Re: Alpines August 2012

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Lori S.
Title: Moderator
Joined: 2009-10-27

I grow Gentiana lutea but it doesn't bloom every year... as a matter of fact, it hasn't bloomed in some years, unfortunately.  :(  It is a large plant in a spot where it is slowly being encroached upon by a spruce, and is also probably drier than it would like; it needs to be moved, though I'm very hesitant to do so.  I've read that the roots are very large (used for flavoring liqueurs, interestingly), and from the disastrous results of moving much smaller plants years ago, I'm not looking forward to it!I would love to grow G. purpurea too.  I germinated a couple a while back but had no success at keeping them alive.

Lori Calgary, Alberta, Canada - Zone 3 -30 C to +30 C (rarely!); elevation ~1130m; annual precipitation ~40 cm

Hoy
Hoy's picture
Title: Member
Joined: 2009-12-15

Tim, I successfully grow a meadow gentian - Gentiana purpurea. Unfortunately not in a scenic place like what Cliff shows us (bravo Cliff!)  ;)

G. purpurea is native to Norway but I have introduced it to our cabin in the subalpine zone (950m). I have collected plants from 3 different populations; the nearest not very far from here. They are growing in a meadow, previously used as a pasture. My plants selfsow and the population increase. However, it takes several years before seedlings flower. Seems that seeds germinate easily, at least in situ.

Here are a few of my plants. Notice the difference in flower development; they are from different populations. Seeds ripen late but I can try to collect some if you are interested.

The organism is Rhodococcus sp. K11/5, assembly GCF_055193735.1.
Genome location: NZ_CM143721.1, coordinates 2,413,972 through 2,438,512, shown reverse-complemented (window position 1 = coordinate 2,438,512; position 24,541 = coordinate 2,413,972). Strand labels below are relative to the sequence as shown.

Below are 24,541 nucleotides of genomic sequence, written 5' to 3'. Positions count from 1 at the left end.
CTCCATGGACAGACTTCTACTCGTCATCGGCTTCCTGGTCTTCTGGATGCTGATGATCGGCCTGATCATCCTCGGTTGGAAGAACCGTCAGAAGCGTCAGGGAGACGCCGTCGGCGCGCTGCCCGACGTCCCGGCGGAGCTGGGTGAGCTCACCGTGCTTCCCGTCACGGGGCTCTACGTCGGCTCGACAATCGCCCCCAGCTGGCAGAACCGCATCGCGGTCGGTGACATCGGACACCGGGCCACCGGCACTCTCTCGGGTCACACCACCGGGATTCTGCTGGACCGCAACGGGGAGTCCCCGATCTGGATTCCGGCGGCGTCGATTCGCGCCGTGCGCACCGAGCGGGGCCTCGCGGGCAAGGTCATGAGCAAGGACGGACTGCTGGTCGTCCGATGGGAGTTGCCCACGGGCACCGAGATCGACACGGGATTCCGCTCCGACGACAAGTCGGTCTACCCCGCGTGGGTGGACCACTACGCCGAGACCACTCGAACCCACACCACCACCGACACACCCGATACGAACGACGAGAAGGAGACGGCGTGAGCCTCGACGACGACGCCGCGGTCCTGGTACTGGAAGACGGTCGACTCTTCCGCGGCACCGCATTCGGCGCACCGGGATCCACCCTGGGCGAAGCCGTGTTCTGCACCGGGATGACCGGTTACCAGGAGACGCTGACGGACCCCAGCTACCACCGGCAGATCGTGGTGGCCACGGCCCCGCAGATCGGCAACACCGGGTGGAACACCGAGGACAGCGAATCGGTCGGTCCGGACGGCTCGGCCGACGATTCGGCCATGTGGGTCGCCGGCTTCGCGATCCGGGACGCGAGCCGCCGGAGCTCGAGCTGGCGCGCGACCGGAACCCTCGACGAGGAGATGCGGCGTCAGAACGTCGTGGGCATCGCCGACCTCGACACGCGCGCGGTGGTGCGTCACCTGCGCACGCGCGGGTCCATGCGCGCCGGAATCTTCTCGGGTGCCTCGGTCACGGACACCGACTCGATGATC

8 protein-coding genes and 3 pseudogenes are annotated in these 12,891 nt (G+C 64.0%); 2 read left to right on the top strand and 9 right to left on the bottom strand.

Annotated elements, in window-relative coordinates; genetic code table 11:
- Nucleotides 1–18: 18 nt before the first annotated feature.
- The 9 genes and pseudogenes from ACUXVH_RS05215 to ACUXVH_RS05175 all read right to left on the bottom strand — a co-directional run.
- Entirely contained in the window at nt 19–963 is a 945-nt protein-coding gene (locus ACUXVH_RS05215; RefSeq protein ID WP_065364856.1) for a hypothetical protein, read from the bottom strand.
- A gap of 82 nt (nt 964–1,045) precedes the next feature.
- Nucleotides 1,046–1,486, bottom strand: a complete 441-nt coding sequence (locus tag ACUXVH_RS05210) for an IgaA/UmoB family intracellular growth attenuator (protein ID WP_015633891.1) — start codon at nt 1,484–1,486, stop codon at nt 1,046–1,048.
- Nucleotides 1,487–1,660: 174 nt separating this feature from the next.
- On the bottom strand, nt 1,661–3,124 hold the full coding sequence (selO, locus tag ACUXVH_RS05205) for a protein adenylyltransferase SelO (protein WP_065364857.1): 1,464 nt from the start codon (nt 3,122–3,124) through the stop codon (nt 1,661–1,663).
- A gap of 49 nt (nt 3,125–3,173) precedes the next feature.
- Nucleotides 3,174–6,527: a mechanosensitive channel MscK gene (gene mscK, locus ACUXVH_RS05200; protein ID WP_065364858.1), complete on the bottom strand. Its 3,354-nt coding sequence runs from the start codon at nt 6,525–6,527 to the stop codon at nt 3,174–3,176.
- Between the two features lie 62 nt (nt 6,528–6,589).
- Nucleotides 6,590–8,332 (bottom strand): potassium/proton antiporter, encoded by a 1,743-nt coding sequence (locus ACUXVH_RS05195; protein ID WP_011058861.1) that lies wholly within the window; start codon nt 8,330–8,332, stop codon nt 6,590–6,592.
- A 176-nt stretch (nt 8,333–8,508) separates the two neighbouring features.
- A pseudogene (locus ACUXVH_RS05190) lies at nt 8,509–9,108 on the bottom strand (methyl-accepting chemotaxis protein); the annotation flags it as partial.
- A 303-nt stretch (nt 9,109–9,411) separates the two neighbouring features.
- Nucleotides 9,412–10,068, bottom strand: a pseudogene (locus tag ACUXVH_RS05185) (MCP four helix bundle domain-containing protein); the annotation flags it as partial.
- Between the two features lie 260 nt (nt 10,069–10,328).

Trond Rogaland, Norway - with cool, often rainy summers  (29C max) and mild, often rainy winters (180 cm/year)!

Tim Ingram
Title: Member
Joined: 2011-04-27

Nice plants Trond! Yes I would be interested in seed if and when... I wonder if it might be possible to establish this like you have in a grassy sward? I have an area of long grass with bulbs but it might be too much competition. Would be interesting to try good established plants in pots.

Dr. Timothy John Ingram Faversham, Kent, UK I garden in a relatively hot and dry region (for the UK!), with an annual rainfall of around 25", winter lows of -10°C and summer highs of 30°C.  

IMYoung
Title: Member
Joined: 2010-01-31

Re the Bolax gummifera  versus Azorella confusion: Azorella tricuspidata is a synonym for Bolax gummifera, whereas Azorella trifurcata is something else altogether.  Is there any wonder folks get muddled?!

P.S.  my Bolax is dead..... vine weevils and wet summers, I think, but my Azorella trifurcata is just fine.

Ian  and/or Margaret Young ( -here it is usually Margaret) Aberdeen , North East Scotland, UK Zone 8a

www.srgc.net

Mark McD
Title: Moderator
Joined: 2009-12-14

Trond, my Gentiana purpurea seedlings from your seed last year are looking quite happy, but I have yet to plant them out in this (for me) disastrous summer of hot-hot-hot drought followed by violent thunderstorms and tropical downpours where we lose power, got nothing done in the yard this whole weekend, scorching hot in the morning and early afternoon both weekend days, followed by violent storms where we lose power (for most of the weekend).  I think G. purpurea is a "stunner", I hope that it succeeds here, and thank you for the seeds.